Jul 27, 2015
Every week we hear a new story about sexual assault on the college campus. By now the fact that 20% of females and 5% of men “reported being sexually assaulted either by physical force or while incapacitated” is no longer surprising. What most people are surprised about is the fact that 82% of the time, the perpetrator is known to the victim.
We all know that college is the time to explore new experiences, especially when it comes to relationships and intimacy. However, whether you’re an upperclassmen or a high school student, it’s important to know what resources are and should be available at your school and community if you ever find yourself in a position where you or a friend are in need of help.
Title IX is a civil right that ensures non-discrimination on the college campus based off of gender and sex. Each school is different in what services they provide via Title IX but they are required by law to have an established procedure for dealing with sexual assault cases.
Hotlines: Your school may have a crisis intervention team or health office that you can contact if you feel the need. However, many individuals do not immediately feel comfortable sharing their story with officials or friends. There are a variety of hotlines that provide anonymous services:
Rape, Abuse, Incest, National Network (RAINN) offers an online hotline here: https://ohl.rainn.org/online/ and a telephone line: 800-656-HOPE.
National Domestic Violence hotline offers online services here: http://www.thehotline.org/ and on the phone 1-800-799-7233
National Teen Dating Abuse Online Helpline can be accessed here: http://www.loveisrespect.org/
*Remember, if you are in immediate danger, call 911.
It is always a good idea to review the policies your school has set in place and make sure that you feel comfortable with them. Because the majority of sexual assault instances occur with acquaintances, be sure to brush up on your understanding of consent and have an open and honest conversation with your partner.
And remember, there’s no need to rely on expensive student loan options to pay for your college education. For more information on finding free scholarship money for college, conduct a Scholarships.com free college scholarship search today, then apply and win! It’s that easy!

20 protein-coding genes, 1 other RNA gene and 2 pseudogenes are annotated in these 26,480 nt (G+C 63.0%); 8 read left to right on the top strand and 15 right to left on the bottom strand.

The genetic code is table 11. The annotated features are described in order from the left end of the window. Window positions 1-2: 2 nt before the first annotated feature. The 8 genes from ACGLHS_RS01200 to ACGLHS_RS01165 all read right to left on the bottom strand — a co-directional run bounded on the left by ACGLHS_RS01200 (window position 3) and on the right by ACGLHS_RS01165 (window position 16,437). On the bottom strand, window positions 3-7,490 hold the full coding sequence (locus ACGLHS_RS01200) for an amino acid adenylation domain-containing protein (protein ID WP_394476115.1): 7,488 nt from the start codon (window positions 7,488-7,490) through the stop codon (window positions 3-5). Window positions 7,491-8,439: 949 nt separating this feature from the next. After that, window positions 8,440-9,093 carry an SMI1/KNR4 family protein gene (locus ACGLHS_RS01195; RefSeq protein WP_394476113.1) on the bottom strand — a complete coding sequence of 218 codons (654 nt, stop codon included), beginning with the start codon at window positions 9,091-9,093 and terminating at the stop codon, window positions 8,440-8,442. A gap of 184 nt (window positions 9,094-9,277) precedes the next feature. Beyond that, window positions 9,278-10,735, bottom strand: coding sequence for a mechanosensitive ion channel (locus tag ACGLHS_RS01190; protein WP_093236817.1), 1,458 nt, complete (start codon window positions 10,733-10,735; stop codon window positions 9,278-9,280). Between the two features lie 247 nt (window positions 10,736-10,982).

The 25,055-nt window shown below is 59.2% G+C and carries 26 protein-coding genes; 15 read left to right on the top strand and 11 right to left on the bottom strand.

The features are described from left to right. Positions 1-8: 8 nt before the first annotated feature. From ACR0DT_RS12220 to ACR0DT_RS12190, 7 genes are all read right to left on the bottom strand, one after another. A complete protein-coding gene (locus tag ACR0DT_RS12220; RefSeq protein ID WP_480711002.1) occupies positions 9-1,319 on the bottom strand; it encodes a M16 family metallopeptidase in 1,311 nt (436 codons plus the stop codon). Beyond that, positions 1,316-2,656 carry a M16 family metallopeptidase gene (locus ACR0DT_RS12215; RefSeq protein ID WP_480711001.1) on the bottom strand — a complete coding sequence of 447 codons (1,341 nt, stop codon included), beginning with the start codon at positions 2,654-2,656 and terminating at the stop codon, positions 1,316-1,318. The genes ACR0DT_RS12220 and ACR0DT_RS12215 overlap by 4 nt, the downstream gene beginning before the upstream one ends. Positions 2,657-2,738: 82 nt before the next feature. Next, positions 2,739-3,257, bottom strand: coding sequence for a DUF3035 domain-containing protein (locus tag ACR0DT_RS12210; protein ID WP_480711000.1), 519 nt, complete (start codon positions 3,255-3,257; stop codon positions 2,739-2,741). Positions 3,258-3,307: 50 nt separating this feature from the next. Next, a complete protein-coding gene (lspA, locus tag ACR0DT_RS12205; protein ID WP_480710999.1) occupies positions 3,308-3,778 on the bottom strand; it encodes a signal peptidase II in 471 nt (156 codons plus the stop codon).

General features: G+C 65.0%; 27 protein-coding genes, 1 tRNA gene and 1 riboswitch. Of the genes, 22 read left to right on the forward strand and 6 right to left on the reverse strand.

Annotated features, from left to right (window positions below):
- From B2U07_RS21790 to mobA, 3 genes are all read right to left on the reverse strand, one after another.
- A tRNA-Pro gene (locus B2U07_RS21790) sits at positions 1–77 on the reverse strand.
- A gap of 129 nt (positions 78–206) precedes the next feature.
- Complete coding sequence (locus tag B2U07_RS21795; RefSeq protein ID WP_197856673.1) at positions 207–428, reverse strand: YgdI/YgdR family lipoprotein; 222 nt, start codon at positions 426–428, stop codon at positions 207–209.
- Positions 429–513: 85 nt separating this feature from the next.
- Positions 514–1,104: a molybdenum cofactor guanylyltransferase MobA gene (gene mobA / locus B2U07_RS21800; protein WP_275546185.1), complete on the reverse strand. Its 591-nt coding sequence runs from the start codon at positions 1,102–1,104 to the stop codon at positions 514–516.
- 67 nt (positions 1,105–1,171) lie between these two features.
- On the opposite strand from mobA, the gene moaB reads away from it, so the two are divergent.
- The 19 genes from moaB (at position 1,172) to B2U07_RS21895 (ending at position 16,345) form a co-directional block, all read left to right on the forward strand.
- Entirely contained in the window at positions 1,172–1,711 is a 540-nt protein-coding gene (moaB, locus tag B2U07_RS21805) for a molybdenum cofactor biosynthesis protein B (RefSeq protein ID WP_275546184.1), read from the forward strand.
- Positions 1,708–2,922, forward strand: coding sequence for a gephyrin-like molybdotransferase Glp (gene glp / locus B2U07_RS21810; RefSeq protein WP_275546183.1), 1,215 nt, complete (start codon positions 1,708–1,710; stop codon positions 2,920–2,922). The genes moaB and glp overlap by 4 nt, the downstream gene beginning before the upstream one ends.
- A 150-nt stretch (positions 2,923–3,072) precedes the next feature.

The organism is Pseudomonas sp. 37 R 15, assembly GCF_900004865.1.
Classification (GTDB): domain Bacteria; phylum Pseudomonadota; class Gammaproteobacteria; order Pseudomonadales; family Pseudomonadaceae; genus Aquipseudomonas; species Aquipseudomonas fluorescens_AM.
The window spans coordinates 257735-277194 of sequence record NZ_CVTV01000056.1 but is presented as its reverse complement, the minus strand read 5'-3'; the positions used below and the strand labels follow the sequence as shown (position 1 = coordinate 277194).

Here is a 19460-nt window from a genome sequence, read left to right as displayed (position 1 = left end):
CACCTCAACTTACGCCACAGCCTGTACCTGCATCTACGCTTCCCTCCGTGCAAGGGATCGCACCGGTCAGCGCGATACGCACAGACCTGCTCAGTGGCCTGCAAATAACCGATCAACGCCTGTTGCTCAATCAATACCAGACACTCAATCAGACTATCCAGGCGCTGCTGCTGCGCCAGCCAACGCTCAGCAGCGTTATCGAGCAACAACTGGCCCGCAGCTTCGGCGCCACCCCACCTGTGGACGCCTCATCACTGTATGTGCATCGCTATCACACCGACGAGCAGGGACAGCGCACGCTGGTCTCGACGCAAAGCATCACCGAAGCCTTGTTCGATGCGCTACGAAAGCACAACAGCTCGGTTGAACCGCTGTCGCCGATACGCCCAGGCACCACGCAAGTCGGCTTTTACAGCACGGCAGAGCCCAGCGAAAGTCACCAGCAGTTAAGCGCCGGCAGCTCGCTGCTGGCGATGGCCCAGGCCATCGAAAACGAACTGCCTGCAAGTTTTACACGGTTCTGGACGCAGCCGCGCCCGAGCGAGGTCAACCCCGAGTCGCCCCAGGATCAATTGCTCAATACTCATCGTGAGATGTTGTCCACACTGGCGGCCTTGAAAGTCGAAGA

Posted Under:College Budgets , College Life , College News , Virtual Intern
Tags:Campus Life , College Life , College News , College News , College Students
Whether it’s Bruce Jenner’s interview with Diane Sawyer outlining his journey from the world’s greatest athlete, to a surgery which induced womanhood, or actress Laverne Cox breaking the trans glass ceiling in the Netflix’s hit series, Orange Is the New Black, where a trans woman is actually played by a trans woman, the transgender community continues to break the boundaries of social acceptance. The transgender push for equality has now shattered the Higher Education glass ceiling. According to the Washington Post, starting next fall, University of California applicants will be the first wave of students given the option to signal their sexual orientation and any number of gender identities on their application.
This change is one of several new accommodations the university has made in effort to make the campus as inclusive as possible. “I think it introduces the kind of welcoming environment we want to have just by introducing the question on the first thing students will see, which is the application they’re filling out. We think it’s very important,” said Pamela Brown, vice president for institutional research and academic planning, who serves on the system-wide-advisory council on lesbian, gay, bisexual, and transgender issues.
UC undergraduate program applicants will now have the option to answer the following questions:
How do you describe yourself?(Mark one answer)
What sex were you assigned at birth, such as on an original birth certificate?
Do you consider yourself to be (Mark one answer):
The university hopes to one day implement these options in graduate study and employment applications. The information will enable them to track such students in order to monitor graduation rates and determine if the support available is sufficient.
President Janet Napolitano, who pushed for these changes with the creation of a task force last summer said “it doesn’t stop [here] – we must continue to look at where we can improve so everyone at UC feels respected and supported.”
University officials note that an applicant’s answer to any of the questions holds no bearing on chances for admission.